The violent thunderstorms of the previous week diminished, but we are in troubled times, bad weather or no. COVID-19 seems to be overwhelming us all. It’s the main topic of every newscast and almost every discussion on Twitter, WhatsApp, everywhere. Meanwhile, a small asteroid will be passing quite close to Earth soon – read more … More ICYMI in Jamaica, September 22, 2020: A Small Asteroid, Yeng Yengs, The Return of Kanye, and Any Further Questions?
The forces of nature have been flexing their muscles recently. During a heavy afternoon thunderstorm on Wednesday (Kingston went completely dark), two people in St. Elizabeth were killed by a lightning strike. Meanwhile, there are five – yes, five – named storms in the Atlantic basin. At the moment, Paulette, René, Sally, Teddy and Vicky … More ICYMI in Jamaica, September 15, 2020: Sorting Out the Politicians, and More
Jamaicans are election-weary and COVID-weary. With the first one out of the way (what a relief, really), we still have the second to contend with. September is generally considered the peak of the Atlantic hurricane season and this year we have already had two brushes with Laura and Nana, but expect more rumblings from west … More ICYMI in Jamaica, September 8, 2020: (No) Princes and Princesses, Election Aftermath, and Women in the News
For weeks now, I have been posting regularly about COVID-19. I would much rather have been writing about the many environmental issues that keep rearing their ugly little heads around the island and across the Caribbean, but I can’t seem to get to them. There is always something new and important to post about “Rona” … More COVID-19 in Jamaica: Chicken Merry, Hawk Deh Near
Well, the past week has been pretty intense, with politics, crime and COVID-19 vying for the headlines (and sometimes getting mixed up together). Click on the highlights for links to the stories. Your feedback is always welcome! Agriculture: Here’s a good piece in Forbes magazine about the challenges for Jamaica’s small farmers in the face of climate change … More ICYMI: August 9, 2020: A Pair of Desert Boots, A SWAT Team, and More Weak Fences
Well, it has been quite a strange Independence holiday, with an online celebration that I completely missed unfortunately – and just now, fireworks at 10:00 p.m. as usual – but without the crowds. The fireworks were sort of in a vacuum. And we had a press briefing this evening at the Office of the Prime … More Jamaican Independence: Another Quarantined Community, and Churches – “If You Cyaa Hear, You Will Feel”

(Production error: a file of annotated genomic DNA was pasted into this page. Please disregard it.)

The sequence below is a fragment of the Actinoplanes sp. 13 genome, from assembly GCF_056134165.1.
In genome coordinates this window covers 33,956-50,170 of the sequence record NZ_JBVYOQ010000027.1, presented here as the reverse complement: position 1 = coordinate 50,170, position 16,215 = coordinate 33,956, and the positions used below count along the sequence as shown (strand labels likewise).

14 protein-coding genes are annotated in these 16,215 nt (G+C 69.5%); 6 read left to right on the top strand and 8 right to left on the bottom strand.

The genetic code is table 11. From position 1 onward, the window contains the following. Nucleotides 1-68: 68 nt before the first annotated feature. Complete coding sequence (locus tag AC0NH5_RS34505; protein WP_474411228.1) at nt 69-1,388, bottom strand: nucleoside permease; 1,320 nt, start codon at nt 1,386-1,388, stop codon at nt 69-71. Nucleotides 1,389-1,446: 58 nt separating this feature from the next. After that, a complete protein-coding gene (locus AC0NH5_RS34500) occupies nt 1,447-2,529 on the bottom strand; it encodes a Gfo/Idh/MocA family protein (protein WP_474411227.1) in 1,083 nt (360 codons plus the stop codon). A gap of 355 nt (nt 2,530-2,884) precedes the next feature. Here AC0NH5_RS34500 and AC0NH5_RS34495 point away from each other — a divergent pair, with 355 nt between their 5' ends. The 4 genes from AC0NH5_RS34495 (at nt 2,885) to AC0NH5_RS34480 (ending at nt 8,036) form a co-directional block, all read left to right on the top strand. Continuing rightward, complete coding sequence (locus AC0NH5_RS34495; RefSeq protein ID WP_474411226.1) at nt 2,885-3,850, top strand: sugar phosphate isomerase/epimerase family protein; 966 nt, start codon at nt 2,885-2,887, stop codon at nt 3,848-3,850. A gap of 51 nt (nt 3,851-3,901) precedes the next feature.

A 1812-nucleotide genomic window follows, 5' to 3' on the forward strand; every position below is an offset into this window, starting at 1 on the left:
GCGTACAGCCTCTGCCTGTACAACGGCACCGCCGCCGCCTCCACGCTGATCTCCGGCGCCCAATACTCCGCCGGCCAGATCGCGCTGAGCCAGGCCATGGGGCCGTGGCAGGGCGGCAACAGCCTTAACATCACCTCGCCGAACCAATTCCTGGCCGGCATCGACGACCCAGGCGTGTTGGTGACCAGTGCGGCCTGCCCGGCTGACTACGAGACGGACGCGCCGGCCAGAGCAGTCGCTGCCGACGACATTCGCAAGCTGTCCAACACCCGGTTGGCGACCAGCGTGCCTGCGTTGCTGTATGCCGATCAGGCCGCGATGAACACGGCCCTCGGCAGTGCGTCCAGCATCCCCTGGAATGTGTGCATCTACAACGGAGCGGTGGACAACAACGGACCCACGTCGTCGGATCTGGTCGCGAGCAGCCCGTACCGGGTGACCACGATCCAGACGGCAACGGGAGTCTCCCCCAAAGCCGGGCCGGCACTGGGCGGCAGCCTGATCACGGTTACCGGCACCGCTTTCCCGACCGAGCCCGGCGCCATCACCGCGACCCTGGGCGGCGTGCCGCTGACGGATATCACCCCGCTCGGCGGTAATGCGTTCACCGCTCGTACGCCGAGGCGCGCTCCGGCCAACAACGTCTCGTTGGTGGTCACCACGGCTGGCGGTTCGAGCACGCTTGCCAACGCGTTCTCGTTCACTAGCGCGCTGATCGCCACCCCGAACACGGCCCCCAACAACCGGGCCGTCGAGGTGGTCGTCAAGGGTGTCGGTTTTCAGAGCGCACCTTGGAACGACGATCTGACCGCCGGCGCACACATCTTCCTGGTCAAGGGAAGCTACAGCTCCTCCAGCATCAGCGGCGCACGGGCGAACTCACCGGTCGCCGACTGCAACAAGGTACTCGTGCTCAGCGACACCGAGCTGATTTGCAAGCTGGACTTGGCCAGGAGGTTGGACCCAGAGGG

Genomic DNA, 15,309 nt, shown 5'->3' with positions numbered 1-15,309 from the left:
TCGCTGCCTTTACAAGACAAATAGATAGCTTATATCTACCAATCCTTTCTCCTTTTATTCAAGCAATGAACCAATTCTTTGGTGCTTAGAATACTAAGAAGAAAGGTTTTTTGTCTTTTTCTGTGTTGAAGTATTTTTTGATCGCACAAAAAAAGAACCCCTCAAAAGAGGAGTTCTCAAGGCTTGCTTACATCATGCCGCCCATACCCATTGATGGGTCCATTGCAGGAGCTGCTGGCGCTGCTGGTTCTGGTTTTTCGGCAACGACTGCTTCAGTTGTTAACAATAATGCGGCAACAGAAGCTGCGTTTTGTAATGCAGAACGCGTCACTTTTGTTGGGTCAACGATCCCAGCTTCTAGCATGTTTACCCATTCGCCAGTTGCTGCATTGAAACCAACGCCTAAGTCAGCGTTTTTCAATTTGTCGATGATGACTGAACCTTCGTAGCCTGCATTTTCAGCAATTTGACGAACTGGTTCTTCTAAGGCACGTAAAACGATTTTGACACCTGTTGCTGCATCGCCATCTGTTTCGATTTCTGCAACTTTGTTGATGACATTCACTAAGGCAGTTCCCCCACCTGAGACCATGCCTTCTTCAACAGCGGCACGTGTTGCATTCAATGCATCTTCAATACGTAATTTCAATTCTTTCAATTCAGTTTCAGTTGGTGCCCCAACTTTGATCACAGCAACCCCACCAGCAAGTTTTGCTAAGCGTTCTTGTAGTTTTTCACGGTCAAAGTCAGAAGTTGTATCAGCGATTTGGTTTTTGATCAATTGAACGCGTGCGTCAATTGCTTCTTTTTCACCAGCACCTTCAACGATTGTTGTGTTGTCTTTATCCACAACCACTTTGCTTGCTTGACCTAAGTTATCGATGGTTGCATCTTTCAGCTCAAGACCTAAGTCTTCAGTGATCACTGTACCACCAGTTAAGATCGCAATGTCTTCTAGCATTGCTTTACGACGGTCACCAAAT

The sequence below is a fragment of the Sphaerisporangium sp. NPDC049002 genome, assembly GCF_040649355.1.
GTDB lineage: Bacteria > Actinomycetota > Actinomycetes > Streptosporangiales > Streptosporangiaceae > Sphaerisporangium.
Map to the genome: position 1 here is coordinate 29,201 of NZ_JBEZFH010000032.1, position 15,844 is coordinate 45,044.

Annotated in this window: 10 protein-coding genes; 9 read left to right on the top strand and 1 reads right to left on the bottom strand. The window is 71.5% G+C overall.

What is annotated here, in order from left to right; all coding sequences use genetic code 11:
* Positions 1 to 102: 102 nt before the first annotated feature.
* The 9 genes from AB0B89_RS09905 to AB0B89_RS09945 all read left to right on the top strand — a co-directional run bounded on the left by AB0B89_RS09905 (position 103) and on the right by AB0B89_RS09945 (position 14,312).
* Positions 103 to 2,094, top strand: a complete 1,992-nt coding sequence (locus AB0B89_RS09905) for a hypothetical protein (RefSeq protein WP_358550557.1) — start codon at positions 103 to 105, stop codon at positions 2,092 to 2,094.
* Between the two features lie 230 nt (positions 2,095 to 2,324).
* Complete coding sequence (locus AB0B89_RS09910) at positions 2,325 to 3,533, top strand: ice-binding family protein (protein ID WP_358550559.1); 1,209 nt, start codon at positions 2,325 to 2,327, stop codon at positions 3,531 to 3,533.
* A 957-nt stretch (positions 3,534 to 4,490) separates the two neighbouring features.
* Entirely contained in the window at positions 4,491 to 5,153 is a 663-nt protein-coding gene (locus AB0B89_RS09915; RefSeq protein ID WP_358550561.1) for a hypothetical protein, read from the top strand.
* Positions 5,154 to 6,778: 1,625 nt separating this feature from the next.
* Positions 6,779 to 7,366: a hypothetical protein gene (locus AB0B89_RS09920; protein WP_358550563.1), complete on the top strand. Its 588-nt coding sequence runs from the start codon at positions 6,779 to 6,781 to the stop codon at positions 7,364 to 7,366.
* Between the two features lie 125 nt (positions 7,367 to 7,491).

August 1 – Emancipation Day – is as good a day as any to restart writing my weekly news posts. I have missed doing them, actually. They help me (and hopefully you) keep a finger on the pulse of things. So, it’s a humid evening, an hour to go before curfew kicks in at 11. … More ICYMI in Jamaica: Much Ado About Dreadlocks, INDECOM Chief Steps Down, and JUTC Needs to Shape Up: August 2, 2020
It’s hard to believe that this is the last day of July. The time seems to go slowly in one sense – when are we going to come out of the woods on COVID-19? – and at the same time seems to hurry along. Now, on the eve of the Emancipation/Independence national holidays (August 1 … More A COVID-19 Update from Jamaica: What We Know, and What We Don’t Know
A small ceremony took place on Friday, July 3 at Holywell, in the Blue and John Crow Mountains National Park, to celebrate the fifth anniversary of its inscription as a UNESCO World Heritage Site. I am not sure how many people realize what an achievement it was to have the site recognized for both its … More JCDT Celebrates the Fifth Anniversary of the Blue and John Crow Mountains World Heritage Site
Yesterday (June 16), a report by the excellent environmental reporter and Associate Editor of the Jamaica Observer Kimone Thompson appeared in the newspaper with the headline “Government wants to lease Holywell land.” The article did not mention the name of the government minister, who reportedly wished to lease a piece of land in the Blue and John … More Minister Vaz’s Bid for Land in the Blue and John Crow Mountains National Park: Can We Please Protect our Protected Areas?